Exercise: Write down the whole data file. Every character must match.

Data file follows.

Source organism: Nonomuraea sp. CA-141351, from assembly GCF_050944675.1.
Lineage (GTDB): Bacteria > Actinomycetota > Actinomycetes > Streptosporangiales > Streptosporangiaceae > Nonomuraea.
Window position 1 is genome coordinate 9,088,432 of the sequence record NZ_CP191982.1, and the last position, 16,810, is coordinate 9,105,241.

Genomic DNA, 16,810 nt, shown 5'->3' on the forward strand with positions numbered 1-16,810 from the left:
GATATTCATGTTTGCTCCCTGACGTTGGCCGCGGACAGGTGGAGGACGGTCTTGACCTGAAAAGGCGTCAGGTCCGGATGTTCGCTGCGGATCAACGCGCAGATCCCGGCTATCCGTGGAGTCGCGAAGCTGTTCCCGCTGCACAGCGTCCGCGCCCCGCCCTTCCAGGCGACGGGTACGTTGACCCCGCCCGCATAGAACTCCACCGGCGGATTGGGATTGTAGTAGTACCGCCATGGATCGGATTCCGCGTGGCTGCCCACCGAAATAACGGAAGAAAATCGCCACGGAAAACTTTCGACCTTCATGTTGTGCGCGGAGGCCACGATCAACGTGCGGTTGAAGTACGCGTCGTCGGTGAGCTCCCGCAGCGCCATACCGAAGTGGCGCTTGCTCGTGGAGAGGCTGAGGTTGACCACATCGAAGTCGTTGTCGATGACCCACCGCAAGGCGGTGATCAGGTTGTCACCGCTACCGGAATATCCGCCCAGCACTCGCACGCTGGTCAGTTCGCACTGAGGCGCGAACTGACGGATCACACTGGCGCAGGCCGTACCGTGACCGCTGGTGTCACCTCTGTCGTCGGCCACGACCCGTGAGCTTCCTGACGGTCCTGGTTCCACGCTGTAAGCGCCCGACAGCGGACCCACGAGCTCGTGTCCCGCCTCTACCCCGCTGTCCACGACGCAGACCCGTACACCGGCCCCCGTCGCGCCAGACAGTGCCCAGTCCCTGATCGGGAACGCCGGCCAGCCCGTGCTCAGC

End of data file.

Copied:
Source organism: Nonomuraea sp. CA-141351, from assembly GCF_050944675.1.
Lineage (GTDB): Bacteria > Actinomycetota > Actinomycetes > Streptosporangiales > Streptosporangiaceae > Nonomuraea.
Window position 1 is genome coordinate 9,088,432 of the sequence record NZ_CP191982.1, and the last position, 16,810, is coordinate 9,105,241.

Genomic DNA, 16,810 nt, shown 5'->3' on the forward strand with positions numbered 1-16,810 from the left:
GATATTCATGTTTGCTCCCTGACGTTGGCCGCGGACAGGTGGAGGACGGTCTTGACCTGAAAAGGCGTCAGGTCCGGATGTTCGCTGCGGATCAACGCGCAGATCCCGGCTATCCGTGGAGTCGCGAAGCTGTTCCCGCTGCACAGCGTCCGCGCCCCGCCCTTCCAGGCGACGGGTACGTTGACCCCGCCCGCATAGAACTCCACCGGCGGATTGGGATTGTAGTAGTACCGCCATGGATCGGATTCCGCGTGGCTGCCCACCGAAATAACGGAAGAAAATCGCCACGGAAAACTTTCGACCTTCATGTTGTGCGCGGAGGCCACGATCAACGTGCGGTTGAAGTACGCGTCGTCGGTGAGCTCCCGCAGCGCCATACCGAAGTGGCGCTTGCTCGTGGAGAGGCTGAGGTTGACCACATCGAAGTCGTTGTCGATGACCCACCGCAAGGCGGTGATCAGGTTGTCACCGCTACCGGAATATCCGCCCAGCACTCGCACGCTGGTCAGTTCGCACTGAGGCGCGAACTGACGGATCACACTGGCGCAGGCCGTACCGTGACCGCTGGTGTCACCTCTGTCGTCGGCCACGACCCGTGAGCTTCCTGACGGTCCTGGTTCCACGCTGTAAGCGCCCGACAGCGGACCCACGAGCTCGTGTCCCGCCTCTACCCCGCTGTCCACGACGCAGACCCGTACACCGGCCCCCGTCGCGCCAGACAGTGCCCAGTCCCTGATCGGGAACGCCGGCCAGCCCGTGCTCAGC